Thanks-Giving Square

Information about this center is no longer updated. This data was last updated on 11 October 2009.

Phone: 214-969-1977
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The two-fold mission of Thanks-Giving Square is "to offer a place for all people to give thanks to our Creator" and "to witness, celebrate, and to promote the value and spirit of thanksgiving for both sacred and secular cultures throughout the world." The Square works to eliminate ignorance by revealing the commonalities amongst cultures and traditions. It strives to provide cultural enrichment by presenting the history, philosophy, and art of thanksgiving in the United States and around the world. Finally, it seeks to promote understanding by offering a common ground where diverse peoples can find unity in gratitude.


The idea for a site in the center of downtown Dallas was conceived and approved by the Dallas City Planning Council in 1961. For almost two years, educators and philosophers from around the world were consulted to suggest a value that would be considered universal and would serve as the site's theme. Gratitude was the chosen value. The Thanks-Giving Foundation was established in 1964, and the site was purchased in 1968. Philip Johnson's world famous chapel was consecrated in 1976 and the grounds were opened in 1977. Since then, the site has grown to three and half acres. In addition to a public park, the Square now serves as an organization dedicated to programs of education, research, and outreach. For a more comprehensive history, see the organization's website.


The four fold purpose of Thanks-Giving Square is to "gather and share the thanksgivings of the world; provide a place of honor for the great American and world traditions; conduct research about gratitude in all religions and cultures; [and] promote thanksgiving globally."

Description of Programs

Local and National
One of the Square's main local programs is the annual Week of Thanks-Giving, a series of events exhibiting multi-cultural art, music, drama, dance, and foods. One of the major attractions of the week is the Expressions Competition, where students from throughout North Texas submit essays, visual art, and dance performances with the theme of gratitude. The Square also hosts the National Day of Prayer Breakfast. Community leaders, representing more than two dozen faith traditions, attend this breakfast, symbolizing the rich diversity of Dallas. The Square hosts school tours so students may learn about thanksgiving and the role it's played in American history. To address adult education , the Square offers regular seminars, lectures, and presentations from noted leaders and scholars. On the national level, the Square helps draft presidential proclamations for the National Day of Prayer and the Thanksgiving holiday.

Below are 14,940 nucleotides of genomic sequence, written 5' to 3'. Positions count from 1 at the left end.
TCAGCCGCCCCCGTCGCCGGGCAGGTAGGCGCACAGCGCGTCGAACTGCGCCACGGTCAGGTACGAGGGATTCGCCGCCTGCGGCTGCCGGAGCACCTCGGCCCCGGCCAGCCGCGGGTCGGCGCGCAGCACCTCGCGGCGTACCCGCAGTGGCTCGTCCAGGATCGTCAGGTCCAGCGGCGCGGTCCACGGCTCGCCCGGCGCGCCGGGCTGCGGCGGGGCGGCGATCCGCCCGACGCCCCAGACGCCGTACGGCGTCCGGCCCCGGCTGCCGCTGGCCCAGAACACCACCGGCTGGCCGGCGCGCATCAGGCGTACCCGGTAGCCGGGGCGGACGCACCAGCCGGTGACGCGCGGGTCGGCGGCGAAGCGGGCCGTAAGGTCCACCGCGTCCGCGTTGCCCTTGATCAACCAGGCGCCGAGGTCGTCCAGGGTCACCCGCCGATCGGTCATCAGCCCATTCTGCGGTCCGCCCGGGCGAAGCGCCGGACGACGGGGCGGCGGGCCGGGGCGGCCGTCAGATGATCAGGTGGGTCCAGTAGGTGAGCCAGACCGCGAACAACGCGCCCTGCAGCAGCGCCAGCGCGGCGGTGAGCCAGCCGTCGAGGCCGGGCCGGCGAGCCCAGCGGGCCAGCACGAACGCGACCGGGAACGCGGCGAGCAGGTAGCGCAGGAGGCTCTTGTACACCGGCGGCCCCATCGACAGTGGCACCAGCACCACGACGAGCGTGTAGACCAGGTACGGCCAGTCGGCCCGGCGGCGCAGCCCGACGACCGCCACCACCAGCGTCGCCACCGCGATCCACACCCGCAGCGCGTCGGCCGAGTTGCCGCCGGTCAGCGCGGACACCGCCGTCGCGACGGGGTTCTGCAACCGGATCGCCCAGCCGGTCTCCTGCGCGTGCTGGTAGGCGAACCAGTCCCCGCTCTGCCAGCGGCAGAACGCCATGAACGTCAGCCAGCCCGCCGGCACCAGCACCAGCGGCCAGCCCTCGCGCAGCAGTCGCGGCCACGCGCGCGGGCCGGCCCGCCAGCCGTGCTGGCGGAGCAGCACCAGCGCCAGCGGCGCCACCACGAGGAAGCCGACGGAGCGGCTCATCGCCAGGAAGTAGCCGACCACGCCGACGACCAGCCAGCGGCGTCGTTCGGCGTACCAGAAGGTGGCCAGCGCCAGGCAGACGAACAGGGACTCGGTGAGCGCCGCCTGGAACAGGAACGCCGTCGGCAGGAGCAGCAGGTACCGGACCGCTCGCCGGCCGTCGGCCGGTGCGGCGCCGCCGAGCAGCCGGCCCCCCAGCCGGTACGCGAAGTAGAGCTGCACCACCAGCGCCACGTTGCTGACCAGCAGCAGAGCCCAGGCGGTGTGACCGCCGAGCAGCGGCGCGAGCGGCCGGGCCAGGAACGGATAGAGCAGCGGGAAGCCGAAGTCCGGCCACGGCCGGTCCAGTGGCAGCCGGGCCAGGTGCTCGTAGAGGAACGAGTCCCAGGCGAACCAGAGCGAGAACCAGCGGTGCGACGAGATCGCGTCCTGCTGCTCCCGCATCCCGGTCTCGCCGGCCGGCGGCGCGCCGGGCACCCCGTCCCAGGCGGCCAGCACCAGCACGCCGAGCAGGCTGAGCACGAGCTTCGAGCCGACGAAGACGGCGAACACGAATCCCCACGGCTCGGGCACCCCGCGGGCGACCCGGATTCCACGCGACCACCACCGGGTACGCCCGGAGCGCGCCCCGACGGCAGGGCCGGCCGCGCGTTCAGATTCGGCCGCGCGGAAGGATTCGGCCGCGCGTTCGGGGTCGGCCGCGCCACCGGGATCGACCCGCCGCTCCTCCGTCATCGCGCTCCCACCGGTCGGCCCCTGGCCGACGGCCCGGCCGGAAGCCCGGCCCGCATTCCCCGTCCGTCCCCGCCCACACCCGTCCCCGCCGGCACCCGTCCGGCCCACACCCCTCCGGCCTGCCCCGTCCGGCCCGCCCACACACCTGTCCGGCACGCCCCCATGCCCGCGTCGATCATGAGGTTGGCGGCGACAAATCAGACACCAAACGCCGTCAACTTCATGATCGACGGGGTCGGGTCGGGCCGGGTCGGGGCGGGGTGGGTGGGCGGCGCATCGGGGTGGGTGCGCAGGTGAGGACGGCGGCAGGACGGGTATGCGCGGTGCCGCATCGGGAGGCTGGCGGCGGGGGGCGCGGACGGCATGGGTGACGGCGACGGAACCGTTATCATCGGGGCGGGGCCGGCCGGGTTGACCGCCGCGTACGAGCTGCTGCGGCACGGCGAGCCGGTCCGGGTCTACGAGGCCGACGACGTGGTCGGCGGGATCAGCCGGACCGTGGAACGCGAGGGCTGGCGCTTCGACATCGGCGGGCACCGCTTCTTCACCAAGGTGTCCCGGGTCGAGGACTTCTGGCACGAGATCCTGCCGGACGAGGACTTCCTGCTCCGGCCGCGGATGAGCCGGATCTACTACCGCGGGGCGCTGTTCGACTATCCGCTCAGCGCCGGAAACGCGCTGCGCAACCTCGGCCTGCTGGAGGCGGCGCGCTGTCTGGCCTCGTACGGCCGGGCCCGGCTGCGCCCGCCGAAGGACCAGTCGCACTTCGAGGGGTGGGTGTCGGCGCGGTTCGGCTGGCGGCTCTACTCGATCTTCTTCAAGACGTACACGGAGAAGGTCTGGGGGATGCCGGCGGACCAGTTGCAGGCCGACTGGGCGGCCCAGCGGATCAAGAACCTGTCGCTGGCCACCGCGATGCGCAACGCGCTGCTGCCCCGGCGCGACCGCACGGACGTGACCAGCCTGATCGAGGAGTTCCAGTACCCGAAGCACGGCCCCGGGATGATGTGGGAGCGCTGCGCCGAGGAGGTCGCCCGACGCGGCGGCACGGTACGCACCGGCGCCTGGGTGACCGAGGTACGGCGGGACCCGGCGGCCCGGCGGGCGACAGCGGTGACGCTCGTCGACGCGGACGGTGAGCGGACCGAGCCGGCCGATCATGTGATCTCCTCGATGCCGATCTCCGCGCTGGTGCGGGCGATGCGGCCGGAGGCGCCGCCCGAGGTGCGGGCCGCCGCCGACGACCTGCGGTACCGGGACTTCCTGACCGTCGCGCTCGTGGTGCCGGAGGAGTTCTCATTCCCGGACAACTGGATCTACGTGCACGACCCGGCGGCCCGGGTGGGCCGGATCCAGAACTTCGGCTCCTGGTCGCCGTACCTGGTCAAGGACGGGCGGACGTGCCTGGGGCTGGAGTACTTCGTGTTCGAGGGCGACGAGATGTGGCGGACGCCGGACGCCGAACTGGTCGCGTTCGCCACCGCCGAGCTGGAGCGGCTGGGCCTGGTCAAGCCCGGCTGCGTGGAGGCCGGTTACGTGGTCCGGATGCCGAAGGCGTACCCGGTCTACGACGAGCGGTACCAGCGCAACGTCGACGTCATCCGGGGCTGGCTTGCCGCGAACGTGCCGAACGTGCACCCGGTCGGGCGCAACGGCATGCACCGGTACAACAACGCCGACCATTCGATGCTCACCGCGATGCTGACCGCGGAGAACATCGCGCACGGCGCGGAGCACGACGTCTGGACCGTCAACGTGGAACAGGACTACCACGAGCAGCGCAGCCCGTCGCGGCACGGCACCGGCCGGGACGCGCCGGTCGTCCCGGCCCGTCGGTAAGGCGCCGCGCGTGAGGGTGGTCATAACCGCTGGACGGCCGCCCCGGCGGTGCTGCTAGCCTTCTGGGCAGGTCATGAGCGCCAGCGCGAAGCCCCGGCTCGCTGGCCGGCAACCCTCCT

In recent years, the Square's international activity has increased dramatically. Through government contacts and connections at the United Nations, Thanks-Giving Square has become involved, in greater and greater degrees, with public diplomacy and international relations. The Square believes that improving US relations with other nations and resolving conflicts depends on discovering shared values such as gratitude. An effective method to achieve this goal is encouraging highly influential, key communicators -- especially religious and civic leaders -- to find genuine points of convergence and shared concerns.
Towards achieving this goal, in 1981 the Square hosted the first of three Convocations of World Religious Leaders on the theme of gratitude. In 1997, it worked with Argentina to persuade the Member States of the UN to declare 2000 the International Year of Thanksgiving. It is now an active participant in the annual UN Non-Government Organizations Conference. It is involved in UN forums and workshops, and in 2006, played a role in the Tripartite Forum on Interfaith Cooperation for Peace. The United States Department of State has sent several delegations of high profile dignitaries, scholars, media specialists, civil and religious leaders from other nations to visit Thanks-Giving Square and its Interfaith Council. The Secretary of State Condoleezza Rice has commended the Square for its work in this regard.

Organizational Structure and Leadership

Thanks-Giving Square is run by its Board of Directors and its various committees, namely the Interfaith Council and the Education Committee. These groups help plan and implement the Square's programs. A small, full time staff includes a director, a vice-president of the Interfaith Council, a program coordinator, an administrative assistant, two maintenance/technical workers, and rotating student interns. Finally, the Square could not operate without the support of volunteers throughout Dallas. For more information, see the website's section on leadership.